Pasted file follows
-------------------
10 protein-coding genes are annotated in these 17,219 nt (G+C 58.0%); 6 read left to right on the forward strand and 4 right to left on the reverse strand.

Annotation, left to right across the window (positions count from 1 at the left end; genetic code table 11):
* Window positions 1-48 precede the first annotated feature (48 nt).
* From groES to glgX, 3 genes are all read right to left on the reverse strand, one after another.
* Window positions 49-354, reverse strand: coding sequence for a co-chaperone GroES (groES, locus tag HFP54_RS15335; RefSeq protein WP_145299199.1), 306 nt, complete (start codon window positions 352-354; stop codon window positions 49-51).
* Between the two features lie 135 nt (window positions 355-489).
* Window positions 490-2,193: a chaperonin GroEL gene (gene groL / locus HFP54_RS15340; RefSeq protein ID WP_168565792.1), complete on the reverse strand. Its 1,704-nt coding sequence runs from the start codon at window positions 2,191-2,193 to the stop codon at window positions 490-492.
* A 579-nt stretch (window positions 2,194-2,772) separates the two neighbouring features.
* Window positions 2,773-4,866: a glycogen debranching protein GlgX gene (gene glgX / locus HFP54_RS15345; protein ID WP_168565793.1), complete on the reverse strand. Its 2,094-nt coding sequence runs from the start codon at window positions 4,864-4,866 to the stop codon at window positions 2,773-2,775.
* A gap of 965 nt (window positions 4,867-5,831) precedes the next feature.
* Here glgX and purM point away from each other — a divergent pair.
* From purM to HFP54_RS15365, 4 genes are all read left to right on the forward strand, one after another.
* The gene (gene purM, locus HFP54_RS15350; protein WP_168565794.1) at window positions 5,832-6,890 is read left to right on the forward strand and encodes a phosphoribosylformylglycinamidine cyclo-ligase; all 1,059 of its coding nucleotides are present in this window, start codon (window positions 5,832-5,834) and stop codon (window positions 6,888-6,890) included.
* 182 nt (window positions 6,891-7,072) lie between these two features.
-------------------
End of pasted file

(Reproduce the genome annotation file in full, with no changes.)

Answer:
10 protein-coding genes are annotated in these 17,219 nt (G+C 58.0%); 6 read left to right on the forward strand and 4 right to left on the reverse strand.

Annotation, left to right across the window (positions count from 1 at the left end; genetic code table 11):
* Window positions 1-48 precede the first annotated feature (48 nt).
* From groES to glgX, 3 genes are all read right to left on the reverse strand, one after another.
* Window positions 49-354, reverse strand: coding sequence for a co-chaperone GroES (groES, locus tag HFP54_RS15335; RefSeq protein WP_145299199.1), 306 nt, complete (start codon window positions 352-354; stop codon window positions 49-51).
* Between the two features lie 135 nt (window positions 355-489).
* Window positions 490-2,193: a chaperonin GroEL gene (gene groL / locus HFP54_RS15340; RefSeq protein ID WP_168565792.1), complete on the reverse strand. Its 1,704-nt coding sequence runs from the start codon at window positions 2,191-2,193 to the stop codon at window positions 490-492.
* A 579-nt stretch (window positions 2,194-2,772) separates the two neighbouring features.
* Window positions 2,773-4,866: a glycogen debranching protein GlgX gene (gene glgX / locus HFP54_RS15345; protein ID WP_168565793.1), complete on the reverse strand. Its 2,094-nt coding sequence runs from the start codon at window positions 4,864-4,866 to the stop codon at window positions 2,773-2,775.
* A gap of 965 nt (window positions 4,867-5,831) precedes the next feature.
* Here glgX and purM point away from each other — a divergent pair.
* From purM to HFP54_RS15365, 4 genes are all read left to right on the forward strand, one after another.
* The gene (gene purM, locus HFP54_RS15350; protein WP_168565794.1) at window positions 5,832-6,890 is read left to right on the forward strand and encodes a phosphoribosylformylglycinamidine cyclo-ligase; all 1,059 of its coding nucleotides are present in this window, start codon (window positions 5,832-5,834) and stop codon (window positions 6,888-6,890) included.
* 182 nt (window positions 6,891-7,072) lie between these two features.